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Senate Republicans have drawn an implied, but still hard line on the Supreme Court to ensure that  Democrats will be forced to swallow President-elect Donald Trump’s imminent nomination to fill the vacancy left by the death of Justice Antonin Scalia. Politico reports that Republicans won’t come out and say it, but if Democrats push t00 hard against whomever Trump nominates, they may find Republicans can act like the Democrats and change the Senate rules to eliminate the 60-vote threshold to confirm Supreme Court nominees. Senators John Cornyn and Ted Cruz made it clear that filibustering Trump’s Supreme Court nominee won’t be tolerated:

“We’re going to confirm the president’s nominee one way or the other. And there’s an easy way and there’s a hard way,” said Senate Majority Whip John Cornyn (R-Texas). “They just need to accept that reality.”

“The Democrats will not succeed in filibustering a Supreme Court nominee,” said Sen. Ted Cruz, Cornyn’s Texas colleague. “We are going to confirm President Trump’s conservative Supreme Court justices.”

Both Democrats and Republicans are debating whether the super-majority requirement for Supreme Court nominations will survive. The Democrats are still mad as hell over how Senate Majority Leader Mitch McConnell kept President Obama’s nominee, Merrick Garland, who was nominated in February, from even getting a hearing. While we a talking about Merrick Garlan, we should note that a federal judge on Thursday dismissed a case that sought to force the Senate to take up Garland’s nomination. That should end his long-shot chance of being confirmed as a Supreme Court justice.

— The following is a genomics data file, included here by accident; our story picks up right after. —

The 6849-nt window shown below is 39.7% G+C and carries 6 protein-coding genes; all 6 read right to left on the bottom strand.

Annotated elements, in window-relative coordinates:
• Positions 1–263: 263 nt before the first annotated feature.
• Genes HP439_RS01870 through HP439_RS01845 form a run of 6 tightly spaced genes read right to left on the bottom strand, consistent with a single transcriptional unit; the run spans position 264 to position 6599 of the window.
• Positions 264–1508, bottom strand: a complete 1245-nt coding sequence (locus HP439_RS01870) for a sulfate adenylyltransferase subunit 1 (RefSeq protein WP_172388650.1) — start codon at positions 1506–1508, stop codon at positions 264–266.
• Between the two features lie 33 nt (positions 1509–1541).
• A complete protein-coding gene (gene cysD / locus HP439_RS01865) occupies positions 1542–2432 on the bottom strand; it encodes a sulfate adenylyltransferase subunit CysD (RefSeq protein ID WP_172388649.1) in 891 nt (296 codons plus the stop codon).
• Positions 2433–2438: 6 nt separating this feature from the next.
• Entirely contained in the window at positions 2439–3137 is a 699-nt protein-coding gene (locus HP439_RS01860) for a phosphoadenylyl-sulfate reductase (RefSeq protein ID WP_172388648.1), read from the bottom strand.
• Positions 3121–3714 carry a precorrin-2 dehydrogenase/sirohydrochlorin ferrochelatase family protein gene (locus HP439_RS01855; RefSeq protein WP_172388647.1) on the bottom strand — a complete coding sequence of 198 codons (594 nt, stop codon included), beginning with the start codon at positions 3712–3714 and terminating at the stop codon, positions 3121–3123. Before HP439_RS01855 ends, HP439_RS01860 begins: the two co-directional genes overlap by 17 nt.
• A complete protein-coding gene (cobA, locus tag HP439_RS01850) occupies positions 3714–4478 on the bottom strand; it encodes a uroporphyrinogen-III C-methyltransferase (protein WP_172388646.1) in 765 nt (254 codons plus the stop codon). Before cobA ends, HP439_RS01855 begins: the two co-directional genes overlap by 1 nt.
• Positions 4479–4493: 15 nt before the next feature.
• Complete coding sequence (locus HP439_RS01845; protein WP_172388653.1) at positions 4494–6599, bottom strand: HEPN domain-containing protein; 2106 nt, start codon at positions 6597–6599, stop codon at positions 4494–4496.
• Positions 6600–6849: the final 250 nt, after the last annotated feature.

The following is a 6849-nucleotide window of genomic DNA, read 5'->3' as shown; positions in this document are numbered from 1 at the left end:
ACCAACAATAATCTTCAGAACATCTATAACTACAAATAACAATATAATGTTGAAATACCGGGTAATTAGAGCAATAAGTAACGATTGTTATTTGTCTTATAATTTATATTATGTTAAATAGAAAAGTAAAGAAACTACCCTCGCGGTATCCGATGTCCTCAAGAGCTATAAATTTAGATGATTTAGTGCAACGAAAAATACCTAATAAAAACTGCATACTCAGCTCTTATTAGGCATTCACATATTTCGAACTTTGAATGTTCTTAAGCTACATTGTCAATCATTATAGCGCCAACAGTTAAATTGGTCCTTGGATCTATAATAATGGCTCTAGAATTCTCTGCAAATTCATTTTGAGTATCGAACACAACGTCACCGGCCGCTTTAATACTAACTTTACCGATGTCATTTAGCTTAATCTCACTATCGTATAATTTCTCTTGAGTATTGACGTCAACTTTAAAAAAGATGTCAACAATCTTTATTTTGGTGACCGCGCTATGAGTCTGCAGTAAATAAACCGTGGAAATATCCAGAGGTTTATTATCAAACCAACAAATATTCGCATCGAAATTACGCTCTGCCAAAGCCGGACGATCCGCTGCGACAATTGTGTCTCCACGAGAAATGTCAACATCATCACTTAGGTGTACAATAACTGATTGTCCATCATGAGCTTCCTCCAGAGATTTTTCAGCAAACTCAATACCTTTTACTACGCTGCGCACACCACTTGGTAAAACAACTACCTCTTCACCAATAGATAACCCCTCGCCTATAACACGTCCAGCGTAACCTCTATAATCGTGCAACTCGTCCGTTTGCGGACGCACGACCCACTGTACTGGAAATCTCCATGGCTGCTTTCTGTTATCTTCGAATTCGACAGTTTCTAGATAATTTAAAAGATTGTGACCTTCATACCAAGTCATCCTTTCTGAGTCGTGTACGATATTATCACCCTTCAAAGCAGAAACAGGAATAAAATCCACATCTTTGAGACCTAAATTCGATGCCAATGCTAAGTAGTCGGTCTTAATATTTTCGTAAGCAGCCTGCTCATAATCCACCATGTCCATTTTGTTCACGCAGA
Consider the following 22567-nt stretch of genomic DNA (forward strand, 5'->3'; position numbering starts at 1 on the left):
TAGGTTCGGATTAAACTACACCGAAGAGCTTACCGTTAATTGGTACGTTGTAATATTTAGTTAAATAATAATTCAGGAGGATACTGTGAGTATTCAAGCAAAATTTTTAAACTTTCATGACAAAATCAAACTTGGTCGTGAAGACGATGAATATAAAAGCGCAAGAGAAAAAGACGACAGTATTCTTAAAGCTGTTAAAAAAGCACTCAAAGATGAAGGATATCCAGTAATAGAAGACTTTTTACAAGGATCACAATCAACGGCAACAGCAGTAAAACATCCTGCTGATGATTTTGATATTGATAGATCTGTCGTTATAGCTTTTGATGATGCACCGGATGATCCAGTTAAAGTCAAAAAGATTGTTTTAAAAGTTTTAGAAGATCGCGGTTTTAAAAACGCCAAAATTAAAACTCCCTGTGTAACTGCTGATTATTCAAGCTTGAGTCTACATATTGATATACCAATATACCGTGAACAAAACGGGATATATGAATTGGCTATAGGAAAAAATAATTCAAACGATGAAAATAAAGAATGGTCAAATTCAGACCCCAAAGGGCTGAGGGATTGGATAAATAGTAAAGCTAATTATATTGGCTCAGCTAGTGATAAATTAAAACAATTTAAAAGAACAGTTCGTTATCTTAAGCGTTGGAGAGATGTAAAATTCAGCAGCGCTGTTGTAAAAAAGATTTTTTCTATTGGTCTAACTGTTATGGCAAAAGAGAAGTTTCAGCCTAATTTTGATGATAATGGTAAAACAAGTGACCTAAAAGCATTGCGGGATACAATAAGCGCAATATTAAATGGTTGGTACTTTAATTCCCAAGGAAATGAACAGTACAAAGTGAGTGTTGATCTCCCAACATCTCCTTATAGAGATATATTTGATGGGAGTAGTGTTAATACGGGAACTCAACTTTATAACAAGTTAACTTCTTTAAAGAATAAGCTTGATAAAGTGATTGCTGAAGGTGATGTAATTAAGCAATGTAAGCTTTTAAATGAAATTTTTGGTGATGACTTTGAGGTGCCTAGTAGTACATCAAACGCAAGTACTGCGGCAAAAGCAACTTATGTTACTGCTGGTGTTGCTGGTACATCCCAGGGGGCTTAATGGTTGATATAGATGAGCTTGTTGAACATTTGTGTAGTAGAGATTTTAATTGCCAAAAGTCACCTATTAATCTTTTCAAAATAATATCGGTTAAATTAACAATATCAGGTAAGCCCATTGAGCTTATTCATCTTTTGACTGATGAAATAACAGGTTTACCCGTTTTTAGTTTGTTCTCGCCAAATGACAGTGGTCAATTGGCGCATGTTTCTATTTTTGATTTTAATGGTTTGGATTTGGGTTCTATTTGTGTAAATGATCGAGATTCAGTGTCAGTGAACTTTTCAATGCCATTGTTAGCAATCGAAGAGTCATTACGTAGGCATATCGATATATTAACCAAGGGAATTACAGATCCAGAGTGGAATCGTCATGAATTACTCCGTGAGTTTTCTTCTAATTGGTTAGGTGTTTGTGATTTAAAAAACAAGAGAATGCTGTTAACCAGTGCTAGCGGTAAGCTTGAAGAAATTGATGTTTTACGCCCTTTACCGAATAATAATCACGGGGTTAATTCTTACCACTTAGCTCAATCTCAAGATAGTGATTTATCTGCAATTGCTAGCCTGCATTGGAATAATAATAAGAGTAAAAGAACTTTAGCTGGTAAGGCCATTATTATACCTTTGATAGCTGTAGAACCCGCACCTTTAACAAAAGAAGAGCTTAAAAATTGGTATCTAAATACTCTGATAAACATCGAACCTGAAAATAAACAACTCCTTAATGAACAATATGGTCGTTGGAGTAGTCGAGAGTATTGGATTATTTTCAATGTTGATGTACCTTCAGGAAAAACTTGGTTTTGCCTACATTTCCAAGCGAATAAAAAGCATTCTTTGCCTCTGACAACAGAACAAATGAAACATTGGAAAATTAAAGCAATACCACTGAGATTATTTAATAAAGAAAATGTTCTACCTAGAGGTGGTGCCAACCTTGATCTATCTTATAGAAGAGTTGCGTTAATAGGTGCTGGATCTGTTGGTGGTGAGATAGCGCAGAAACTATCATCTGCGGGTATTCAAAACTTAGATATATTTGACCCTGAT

According to Politico, some Democrats are talking about payback. Sen. Harry Reid, who is retiring, said that Democrats should change the Supreme Court threshold had Clinton won. You can be sure the Democrats would have done that had the election gone their way.

In 2013 in a tough battle over Obama’s Cabinet confirmations Reid, then the majority leader, changed the rules to allow all nominees — except those to the Supreme Court — to be confirmed by a simple majority vote.  Traditionally. You can read more about that here and here.

These nastier and nastier battles over Supreme Court appointments began with the Democrats fighting the confirmation Robert Bork in 1987, then Clarence Thomas a few years later. It became known as Borking and worsened during the presidency of George W. Bush, when Democrats also began blocking the confirmation of Circuit Court nominees.

As pointed out by my colleague streiff, one reason the Democrats may be more cooperative with Trump is simple arithmetic. Democrats are expected to lose at least six and maybe as many as nine Senate seats in the 2018 midterm elections.